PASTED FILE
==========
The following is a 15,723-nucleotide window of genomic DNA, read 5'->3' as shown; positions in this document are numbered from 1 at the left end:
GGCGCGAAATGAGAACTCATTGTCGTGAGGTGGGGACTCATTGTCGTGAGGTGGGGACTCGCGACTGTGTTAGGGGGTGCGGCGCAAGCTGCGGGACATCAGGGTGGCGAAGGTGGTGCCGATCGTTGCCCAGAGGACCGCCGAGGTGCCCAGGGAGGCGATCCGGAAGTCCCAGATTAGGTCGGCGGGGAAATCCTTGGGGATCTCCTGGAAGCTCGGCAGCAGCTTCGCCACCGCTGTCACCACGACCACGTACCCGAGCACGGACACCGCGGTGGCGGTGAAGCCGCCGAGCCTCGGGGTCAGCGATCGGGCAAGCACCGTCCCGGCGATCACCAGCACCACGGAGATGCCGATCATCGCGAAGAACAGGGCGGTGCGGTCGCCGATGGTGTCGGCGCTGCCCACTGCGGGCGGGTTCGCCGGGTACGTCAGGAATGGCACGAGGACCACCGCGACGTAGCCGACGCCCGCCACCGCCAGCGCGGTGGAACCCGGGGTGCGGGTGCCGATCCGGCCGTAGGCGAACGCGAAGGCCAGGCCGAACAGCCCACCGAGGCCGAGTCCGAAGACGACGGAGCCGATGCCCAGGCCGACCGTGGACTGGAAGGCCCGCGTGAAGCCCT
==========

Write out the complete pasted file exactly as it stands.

The following is a 15,723-nucleotide window of genomic DNA, read 5'->3' as shown; positions in this document are numbered from 1 at the left end:
GGCGCGAAATGAGAACTCATTGTCGTGAGGTGGGGACTCATTGTCGTGAGGTGGGGACTCGCGACTGTGTTAGGGGGTGCGGCGCAAGCTGCGGGACATCAGGGTGGCGAAGGTGGTGCCGATCGTTGCCCAGAGGACCGCCGAGGTGCCCAGGGAGGCGATCCGGAAGTCCCAGATTAGGTCGGCGGGGAAATCCTTGGGGATCTCCTGGAAGCTCGGCAGCAGCTTCGCCACCGCTGTCACCACGACCACGTACCCGAGCACGGACACCGCGGTGGCGGTGAAGCCGCCGAGCCTCGGGGTCAGCGATCGGGCAAGCACCGTCCCGGCGATCACCAGCACCACGGAGATGCCGATCATCGCGAAGAACAGGGCGGTGCGGTCGCCGATGGTGTCGGCGCTGCCCACTGCGGGCGGGTTCGCCGGGTACGTCAGGAATGGCACGAGGACCACCGCGACGTAGCCGACGCCCGCCACCGCCAGCGCGGTGGAACCCGGGGTGCGGGTGCCGATCCGGCCGTAGGCGAACGCGAAGGCCAGGCCGAACAGCCCACCGAGGCCGAGTCCGAAGACGACGGAGCCGATGCCCAGGCCGACCGTGGACTGGAAGGCCCGCGTGAAGCCCT